"People already own the game but we want to make them happy"
There was once a time when all I needed was a copy of Half-Life, access to FilePlanet, and an Internet connection to be happy. Action Half-Life, Front Line Force, Day of Defeat, The Opera, Counter-Strike, and the list goes on.
Teenagers barely older than me were coding my favorite games and letting me play for free. I never forgot how that felt and what it meant to me. Neither has Steve Piggot, President of Torn Banner and lead designer of Chivalry: Medieval Warfare.
From putting out one of the early mod hits of Steamworks to giving away 1.6GB of content for free in Chivalry, his first commercial release, Piggot continues to expand his fan base by paying respect to the one that once inspired him.
Chivalry is a game composed of the type of idiosyncrasies that get stomped out during the design process in mass-produced, big budget titles. Somewhere in a boardroom, a man in a suit may ask, "Why is there a button dedicated to senselessly shouting?" or "Why are there five different buttons for attacks?"
Before Piggot's passion project drew comparisons to War of the Roses and Mount & Blade, Source mod Pirates, Vikings and Knights II was his fiercest competition. Piggot joined the team of a 2007 medieval-themed combat mod called Age of Chivalry -- an idea uncommon at the time but still established through Pirates and other mods. Age of Chivalry was lost in a sea of other free offerings, but eventually found an audience when it was one of the first five mods brought to Steamworks by Valve.
Over the next couple of years, Piggot lead the team, as key members left, and Team Chivalry became Torn Banner. When Unreal Development Kit was released for free in 2009, Torn Banner adopted the new engine and continued to make a commercial sequel to Age of Chivalry. It's a position that many modders have filled in recent years, but none has done it with the faith in community and, well, chivalry that Piggot has.
On making the difficult transformation from mod team to studio, one which many have failed (here's looking at you Homefront):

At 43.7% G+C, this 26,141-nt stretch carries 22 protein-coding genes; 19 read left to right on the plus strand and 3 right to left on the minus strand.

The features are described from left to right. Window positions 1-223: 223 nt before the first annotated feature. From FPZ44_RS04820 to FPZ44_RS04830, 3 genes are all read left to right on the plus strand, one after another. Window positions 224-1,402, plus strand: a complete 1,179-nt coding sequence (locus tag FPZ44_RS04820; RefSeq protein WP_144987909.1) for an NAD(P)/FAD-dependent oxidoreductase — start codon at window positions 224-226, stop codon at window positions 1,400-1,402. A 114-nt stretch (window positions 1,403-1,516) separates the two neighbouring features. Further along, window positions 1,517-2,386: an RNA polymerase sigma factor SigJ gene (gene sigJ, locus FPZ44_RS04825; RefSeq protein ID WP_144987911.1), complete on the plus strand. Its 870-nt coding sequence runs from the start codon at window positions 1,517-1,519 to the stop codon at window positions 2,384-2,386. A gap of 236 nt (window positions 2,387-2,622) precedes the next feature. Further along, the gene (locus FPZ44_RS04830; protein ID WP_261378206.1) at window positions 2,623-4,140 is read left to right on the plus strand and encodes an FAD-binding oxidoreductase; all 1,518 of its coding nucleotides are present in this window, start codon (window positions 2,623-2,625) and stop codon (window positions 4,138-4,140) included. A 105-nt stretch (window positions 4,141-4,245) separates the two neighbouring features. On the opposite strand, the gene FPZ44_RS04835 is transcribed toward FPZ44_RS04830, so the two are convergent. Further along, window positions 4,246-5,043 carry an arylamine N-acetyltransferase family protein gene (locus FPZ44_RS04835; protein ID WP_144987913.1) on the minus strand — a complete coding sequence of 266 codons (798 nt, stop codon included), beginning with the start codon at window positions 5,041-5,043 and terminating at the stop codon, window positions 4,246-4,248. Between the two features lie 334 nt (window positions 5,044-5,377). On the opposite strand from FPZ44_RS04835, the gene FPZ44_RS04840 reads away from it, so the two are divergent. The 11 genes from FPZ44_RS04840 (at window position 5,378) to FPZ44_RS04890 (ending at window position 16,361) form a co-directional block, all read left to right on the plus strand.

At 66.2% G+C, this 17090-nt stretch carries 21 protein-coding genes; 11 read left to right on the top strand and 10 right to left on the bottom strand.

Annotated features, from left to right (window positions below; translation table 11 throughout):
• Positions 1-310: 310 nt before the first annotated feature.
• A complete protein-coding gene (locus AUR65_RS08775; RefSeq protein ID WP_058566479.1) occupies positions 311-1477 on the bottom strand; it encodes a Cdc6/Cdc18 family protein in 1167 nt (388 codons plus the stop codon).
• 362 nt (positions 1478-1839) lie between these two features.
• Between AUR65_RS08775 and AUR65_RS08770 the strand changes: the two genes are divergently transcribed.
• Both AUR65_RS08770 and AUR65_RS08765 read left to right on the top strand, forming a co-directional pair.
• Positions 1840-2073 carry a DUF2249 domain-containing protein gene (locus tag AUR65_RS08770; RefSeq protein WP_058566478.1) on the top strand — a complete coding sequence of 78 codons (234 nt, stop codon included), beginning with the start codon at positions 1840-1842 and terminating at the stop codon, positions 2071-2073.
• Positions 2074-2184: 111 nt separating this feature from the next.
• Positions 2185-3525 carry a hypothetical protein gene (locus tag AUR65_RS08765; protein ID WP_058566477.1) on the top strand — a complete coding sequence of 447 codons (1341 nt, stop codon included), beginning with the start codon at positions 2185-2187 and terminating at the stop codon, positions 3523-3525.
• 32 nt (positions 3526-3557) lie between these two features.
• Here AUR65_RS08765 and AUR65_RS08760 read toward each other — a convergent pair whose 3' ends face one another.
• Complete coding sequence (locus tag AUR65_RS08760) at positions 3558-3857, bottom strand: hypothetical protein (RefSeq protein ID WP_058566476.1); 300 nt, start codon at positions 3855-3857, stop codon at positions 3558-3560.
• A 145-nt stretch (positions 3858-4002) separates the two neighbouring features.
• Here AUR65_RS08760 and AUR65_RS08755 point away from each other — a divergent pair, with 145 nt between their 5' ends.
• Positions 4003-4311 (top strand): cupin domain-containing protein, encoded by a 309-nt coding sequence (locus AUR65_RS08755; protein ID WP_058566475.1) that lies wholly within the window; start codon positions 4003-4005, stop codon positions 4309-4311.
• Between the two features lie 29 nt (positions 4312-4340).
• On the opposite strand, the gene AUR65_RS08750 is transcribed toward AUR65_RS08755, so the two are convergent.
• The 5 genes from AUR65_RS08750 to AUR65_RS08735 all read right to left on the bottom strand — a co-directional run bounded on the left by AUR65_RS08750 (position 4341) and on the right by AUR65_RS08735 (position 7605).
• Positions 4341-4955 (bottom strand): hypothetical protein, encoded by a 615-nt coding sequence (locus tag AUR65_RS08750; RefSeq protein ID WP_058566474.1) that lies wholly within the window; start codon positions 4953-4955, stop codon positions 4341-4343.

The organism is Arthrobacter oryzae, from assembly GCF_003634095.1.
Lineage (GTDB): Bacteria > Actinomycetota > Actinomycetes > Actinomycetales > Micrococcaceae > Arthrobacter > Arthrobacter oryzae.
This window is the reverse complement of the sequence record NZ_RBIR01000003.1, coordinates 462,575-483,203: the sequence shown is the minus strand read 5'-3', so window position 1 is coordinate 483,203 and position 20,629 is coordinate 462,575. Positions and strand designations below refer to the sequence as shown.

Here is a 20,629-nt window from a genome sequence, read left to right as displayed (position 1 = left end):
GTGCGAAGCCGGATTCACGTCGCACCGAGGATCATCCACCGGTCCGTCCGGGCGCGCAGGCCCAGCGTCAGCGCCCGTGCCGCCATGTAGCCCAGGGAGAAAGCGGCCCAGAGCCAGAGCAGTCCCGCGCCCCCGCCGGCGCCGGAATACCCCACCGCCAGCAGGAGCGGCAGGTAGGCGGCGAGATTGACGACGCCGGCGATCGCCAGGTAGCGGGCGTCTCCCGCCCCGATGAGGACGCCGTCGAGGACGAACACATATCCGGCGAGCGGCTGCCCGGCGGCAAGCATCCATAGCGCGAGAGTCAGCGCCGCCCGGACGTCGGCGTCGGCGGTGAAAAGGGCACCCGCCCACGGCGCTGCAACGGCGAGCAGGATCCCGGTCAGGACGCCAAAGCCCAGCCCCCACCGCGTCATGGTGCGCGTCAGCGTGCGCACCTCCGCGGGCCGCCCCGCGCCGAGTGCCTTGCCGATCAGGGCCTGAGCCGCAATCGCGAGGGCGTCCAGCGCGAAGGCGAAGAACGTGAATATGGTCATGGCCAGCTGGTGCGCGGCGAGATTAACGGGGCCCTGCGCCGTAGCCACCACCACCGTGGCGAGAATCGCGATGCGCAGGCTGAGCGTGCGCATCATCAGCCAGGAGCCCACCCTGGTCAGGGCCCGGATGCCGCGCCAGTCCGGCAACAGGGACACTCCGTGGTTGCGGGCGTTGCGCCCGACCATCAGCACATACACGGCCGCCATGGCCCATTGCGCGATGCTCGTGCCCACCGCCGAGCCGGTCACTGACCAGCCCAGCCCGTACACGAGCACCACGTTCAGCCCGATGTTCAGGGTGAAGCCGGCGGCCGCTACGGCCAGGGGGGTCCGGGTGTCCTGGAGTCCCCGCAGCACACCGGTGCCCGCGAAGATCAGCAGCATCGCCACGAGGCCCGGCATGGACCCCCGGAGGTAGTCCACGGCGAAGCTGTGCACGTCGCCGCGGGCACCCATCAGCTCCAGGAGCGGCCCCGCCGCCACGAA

"We’re doing pretty good. We were really up front about it. We weren’t pretending to do what we weren't. We said, 'This is what we are doing. Take it seriously.' -- and some chose not to; and that's up to them. We had to pickup some more guys along the way that helped us finish. Any time in business where you can be honest with people ... trust is everything. If you can say 'this is what we are doing' to your fans, consumers will become your fans.
On War of the Roses, Mount & Blade, and players jumping ship for Chivalry:
"I don’t know exactly when, but War of the Roses was announced after a year of working on [Chivalry]. We figured they’d be a 2013 title. There was a lot of confusion between both of us. I don’t think we knew what was going to happen. We were just like, 'Ok. Oh well. I guess we are going head-to-head. Did not expect that.'
"I don’t think anyone expected us to do as well as we did. That was pretty surprising for everyone, including us. We were friendly with these guys. We met at trade shows and talked through email. It was just very friendly.
"I think our strategy is marketing via gameplay. I don’t want to speak to their strategy, but it's not that. I’d never say we have more awesome customization then them; it's not true. We have awesome gameplay, and that's why we have more players."
On free weekend play, a free expansion pack, and keeping the snowball of Steam sales rolling:
"I would not change our release date. You probably won't hear many indies say that about the fall, but Steam is so snowball-ey; if you can get on the top and roll down the hill with sale events, you can hit at the right time.
On Dead Space 3's microtransactions and exploiting players:
"You can choose the way you do that. Different groups are emerging right now. People love all this kind of nickle-and-dime DLC, and everyone finds something that works for their business -- that's fine. I just think for us it’s more important that people are happy than they are constantly paying for this subscription model. We are still planning to do expansion packs that cost money, but we’ll always have free stuff for the community. You need to balance that stuff out. If you day one DLC people, they feel lied to and mistreated. We want people to be pumped up … we worked four months to do [our free expansion], that would have made more money if we charged for it, but we are investing in the long term by investing in our fans.
On the future of Chivalry and Torn Banner:
"I can’t make a solid commitment on the Mac version, but we are definitely doing the SDK. We are doing some polishing and stuff, but the SDK is definitely coming. I can’t say what our [250,000 and 500,000 Kickstarter stretch goals] were, because we might still do them. Our community patch and SDK is coming, then content update two. More free content and community content is coming, once we get the SDK tools out. We see a foundation. We have awesome gameplay, but we have so much we can do better and add on to the experience.
"There are quite a few community issues. Stuff like server browser, stuff that our community has been focused on. Half the people were upset at the recent content pack, others were just complaining. People already own the game but we want to make them happy. We are trying to make the game as best as we can.